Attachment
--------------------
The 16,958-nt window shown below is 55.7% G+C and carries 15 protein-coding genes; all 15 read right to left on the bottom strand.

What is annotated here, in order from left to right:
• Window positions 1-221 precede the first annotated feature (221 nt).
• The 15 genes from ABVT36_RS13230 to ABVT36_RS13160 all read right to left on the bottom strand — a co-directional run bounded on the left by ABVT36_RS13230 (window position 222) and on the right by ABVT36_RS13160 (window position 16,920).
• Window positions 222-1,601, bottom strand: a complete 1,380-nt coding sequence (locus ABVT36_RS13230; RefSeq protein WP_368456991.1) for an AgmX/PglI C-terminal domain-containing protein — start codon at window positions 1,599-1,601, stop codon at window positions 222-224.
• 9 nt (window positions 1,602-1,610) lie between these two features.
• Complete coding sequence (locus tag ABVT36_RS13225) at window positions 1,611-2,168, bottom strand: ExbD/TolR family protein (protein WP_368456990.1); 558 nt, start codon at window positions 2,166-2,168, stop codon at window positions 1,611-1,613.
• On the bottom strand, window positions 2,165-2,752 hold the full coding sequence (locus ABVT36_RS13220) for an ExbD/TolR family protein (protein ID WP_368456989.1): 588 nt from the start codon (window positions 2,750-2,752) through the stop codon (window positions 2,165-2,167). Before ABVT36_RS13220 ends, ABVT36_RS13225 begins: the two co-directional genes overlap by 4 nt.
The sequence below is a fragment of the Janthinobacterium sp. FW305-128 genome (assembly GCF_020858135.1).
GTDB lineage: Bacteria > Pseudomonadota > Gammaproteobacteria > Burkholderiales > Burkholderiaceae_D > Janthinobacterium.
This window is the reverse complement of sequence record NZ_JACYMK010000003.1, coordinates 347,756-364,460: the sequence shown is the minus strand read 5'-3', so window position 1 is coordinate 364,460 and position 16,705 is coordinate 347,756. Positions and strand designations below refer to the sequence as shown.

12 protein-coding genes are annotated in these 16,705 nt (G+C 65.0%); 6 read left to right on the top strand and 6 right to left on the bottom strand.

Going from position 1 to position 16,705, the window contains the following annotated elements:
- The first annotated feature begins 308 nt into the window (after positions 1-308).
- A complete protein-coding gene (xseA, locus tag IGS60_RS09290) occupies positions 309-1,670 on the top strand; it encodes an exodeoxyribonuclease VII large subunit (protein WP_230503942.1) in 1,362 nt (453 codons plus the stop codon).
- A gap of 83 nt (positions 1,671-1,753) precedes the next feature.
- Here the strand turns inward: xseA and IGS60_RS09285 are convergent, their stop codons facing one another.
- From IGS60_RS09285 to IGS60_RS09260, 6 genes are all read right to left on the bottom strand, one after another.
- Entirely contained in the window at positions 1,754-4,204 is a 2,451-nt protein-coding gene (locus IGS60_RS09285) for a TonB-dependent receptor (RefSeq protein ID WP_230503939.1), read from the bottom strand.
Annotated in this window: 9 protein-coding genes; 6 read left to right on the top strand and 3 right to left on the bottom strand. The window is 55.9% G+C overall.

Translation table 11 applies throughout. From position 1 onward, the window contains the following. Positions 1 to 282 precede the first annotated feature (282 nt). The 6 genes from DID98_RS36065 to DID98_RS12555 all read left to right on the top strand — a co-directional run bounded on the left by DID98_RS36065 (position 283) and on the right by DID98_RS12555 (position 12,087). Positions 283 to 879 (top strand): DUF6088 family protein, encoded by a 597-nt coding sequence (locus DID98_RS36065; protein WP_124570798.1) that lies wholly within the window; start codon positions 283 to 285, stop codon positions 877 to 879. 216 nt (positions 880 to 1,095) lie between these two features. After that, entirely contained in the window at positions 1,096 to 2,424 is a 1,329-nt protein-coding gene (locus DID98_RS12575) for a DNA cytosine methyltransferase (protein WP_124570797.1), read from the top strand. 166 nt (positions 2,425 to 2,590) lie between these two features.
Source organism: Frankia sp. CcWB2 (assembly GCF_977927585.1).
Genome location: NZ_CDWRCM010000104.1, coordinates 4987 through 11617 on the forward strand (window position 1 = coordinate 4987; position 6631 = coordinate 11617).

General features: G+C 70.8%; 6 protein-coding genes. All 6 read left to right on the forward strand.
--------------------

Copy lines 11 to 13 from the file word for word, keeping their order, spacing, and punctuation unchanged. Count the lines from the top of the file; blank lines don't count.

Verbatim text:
This window is the reverse complement of sequence record NZ_JACYMK010000003.1, coordinates 347,756-364,460: the sequence shown is the minus strand read 5'-3', so window position 1 is coordinate 364,460 and position 16,705 is coordinate 347,756. Positions and strand designations below refer to the sequence as shown.

12 protein-coding genes are annotated in these 16,705 nt (G+C 65.0%); 6 read left to right on the top strand and 6 right to left on the bottom strand.

Going from position 1 to position 16,705, the window contains the following annotated elements: